When about 25 years old our garage floor began to disintegrate, but only from the front edge. Thin, parallel cracks would form, then enlarge, and pieces would then break off. This continued for about 10 years, by which time the edge of the slab had retreated about a foot from the door. Last year, when installing a new driveway, the contractor sawed the floor slab back about 3 feet to what seemed to be entirely sound concrete. But now the same process of cracking and disintegration is starting again, even though the sawed edge is protected by the adjacent new and perfectly sound concrete. It seems apparent that the old concrete floor was probably made with a weak mix but that the subgrade has been firm enough to keep it from cracking anywhere except at the exposed edge. Is there any chemical treatment that would harden and strengthen the concrete?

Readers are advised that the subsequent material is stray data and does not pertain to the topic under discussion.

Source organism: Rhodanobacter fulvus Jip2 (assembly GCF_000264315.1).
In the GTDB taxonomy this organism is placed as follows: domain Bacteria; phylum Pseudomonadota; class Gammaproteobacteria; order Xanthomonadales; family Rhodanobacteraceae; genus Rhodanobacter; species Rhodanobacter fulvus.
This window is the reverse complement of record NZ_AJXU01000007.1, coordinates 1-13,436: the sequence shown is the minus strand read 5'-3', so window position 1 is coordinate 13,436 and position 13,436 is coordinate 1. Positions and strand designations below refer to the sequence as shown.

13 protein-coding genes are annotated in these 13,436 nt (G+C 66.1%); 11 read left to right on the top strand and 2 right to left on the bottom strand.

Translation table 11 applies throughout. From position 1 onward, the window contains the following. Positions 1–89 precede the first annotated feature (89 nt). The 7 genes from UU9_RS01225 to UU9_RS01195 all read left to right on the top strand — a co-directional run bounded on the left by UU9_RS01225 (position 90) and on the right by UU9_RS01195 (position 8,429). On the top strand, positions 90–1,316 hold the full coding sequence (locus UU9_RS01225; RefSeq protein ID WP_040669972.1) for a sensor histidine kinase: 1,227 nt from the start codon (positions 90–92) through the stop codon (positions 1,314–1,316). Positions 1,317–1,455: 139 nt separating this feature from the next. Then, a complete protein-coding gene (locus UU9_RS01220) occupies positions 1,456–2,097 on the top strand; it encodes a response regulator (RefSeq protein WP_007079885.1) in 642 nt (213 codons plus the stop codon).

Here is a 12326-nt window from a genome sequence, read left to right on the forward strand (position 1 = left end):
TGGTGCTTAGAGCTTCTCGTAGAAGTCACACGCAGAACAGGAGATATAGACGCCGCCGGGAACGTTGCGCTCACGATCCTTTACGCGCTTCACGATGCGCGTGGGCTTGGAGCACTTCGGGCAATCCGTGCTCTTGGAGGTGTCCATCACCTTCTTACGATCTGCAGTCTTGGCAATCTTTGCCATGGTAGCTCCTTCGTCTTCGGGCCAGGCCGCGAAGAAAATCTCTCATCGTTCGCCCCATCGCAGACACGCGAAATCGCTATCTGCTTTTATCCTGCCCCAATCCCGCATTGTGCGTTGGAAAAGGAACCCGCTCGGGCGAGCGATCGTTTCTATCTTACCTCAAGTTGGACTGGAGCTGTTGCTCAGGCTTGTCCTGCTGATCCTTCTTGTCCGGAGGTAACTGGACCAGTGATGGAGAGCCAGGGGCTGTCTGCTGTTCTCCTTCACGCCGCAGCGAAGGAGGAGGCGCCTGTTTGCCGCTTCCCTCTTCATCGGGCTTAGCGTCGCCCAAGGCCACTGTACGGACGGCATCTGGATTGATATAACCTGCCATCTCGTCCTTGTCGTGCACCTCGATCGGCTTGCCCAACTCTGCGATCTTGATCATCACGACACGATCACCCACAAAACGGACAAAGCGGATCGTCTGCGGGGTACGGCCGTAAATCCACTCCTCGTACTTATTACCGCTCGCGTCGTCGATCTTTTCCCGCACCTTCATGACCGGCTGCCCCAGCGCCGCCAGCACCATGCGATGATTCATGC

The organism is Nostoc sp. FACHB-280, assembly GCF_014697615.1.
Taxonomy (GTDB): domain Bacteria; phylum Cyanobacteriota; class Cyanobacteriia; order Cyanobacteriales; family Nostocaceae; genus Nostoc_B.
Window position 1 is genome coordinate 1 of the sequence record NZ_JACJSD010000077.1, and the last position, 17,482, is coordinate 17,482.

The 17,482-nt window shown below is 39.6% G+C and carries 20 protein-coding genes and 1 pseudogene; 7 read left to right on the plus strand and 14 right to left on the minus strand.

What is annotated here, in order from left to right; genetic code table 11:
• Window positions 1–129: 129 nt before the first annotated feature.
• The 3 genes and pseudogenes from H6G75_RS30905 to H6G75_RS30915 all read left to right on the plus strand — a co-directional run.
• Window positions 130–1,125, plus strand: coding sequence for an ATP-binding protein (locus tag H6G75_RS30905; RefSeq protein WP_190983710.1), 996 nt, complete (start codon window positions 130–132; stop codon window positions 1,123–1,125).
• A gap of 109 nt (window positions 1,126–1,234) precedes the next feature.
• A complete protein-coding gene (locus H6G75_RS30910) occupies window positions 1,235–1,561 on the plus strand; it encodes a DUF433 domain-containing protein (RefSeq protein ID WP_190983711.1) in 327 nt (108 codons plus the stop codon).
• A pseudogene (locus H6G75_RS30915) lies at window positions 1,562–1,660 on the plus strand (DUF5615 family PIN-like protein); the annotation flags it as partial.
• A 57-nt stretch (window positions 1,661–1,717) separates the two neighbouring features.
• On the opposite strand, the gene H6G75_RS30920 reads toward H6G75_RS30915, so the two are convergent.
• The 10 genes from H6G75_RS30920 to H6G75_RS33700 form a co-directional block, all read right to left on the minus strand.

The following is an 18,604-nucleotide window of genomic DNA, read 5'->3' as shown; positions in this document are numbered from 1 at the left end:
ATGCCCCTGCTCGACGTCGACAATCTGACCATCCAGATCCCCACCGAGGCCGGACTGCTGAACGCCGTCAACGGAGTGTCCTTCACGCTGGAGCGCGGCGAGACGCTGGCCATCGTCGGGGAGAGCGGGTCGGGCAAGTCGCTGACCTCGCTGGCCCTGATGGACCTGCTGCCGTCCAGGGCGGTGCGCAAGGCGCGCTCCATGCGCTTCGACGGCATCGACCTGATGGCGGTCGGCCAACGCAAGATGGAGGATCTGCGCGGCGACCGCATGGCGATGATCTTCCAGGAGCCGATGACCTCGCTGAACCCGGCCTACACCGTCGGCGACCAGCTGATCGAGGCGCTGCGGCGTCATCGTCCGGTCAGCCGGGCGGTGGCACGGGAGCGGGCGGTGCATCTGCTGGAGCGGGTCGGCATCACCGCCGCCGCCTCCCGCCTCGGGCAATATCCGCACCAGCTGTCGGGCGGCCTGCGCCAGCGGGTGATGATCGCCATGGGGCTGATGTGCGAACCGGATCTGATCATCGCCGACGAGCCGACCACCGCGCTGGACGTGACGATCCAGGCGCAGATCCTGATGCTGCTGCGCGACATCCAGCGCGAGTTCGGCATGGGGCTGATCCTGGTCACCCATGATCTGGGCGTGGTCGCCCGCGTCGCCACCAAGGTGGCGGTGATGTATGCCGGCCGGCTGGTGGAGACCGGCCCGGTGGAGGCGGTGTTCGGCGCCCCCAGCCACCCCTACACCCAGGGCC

It is not possible to pin down the cause of your trouble without examining the floor. It is possible that it may be an example of D-cracking (see "Preventing D-cracking in Pavements and Flatwork," CONCRETE CONSTRUCTION,
July 1975, page 287), an uncommon trouble associated only with some aggregates. The usual chemical surface hardeners such as silicates and fluosilicates would not be of any help. You might try an epoxy resin, preferably one of very low viscosity that would penetrate well into the concrete and around exposed pieces of aggregates when squeegeed liberally over the surface. A reliable epoxy manufacturer should be able to give advice. Anything you could do to keep moisture out of the joint between the old and new concrete will help stop further deterioration.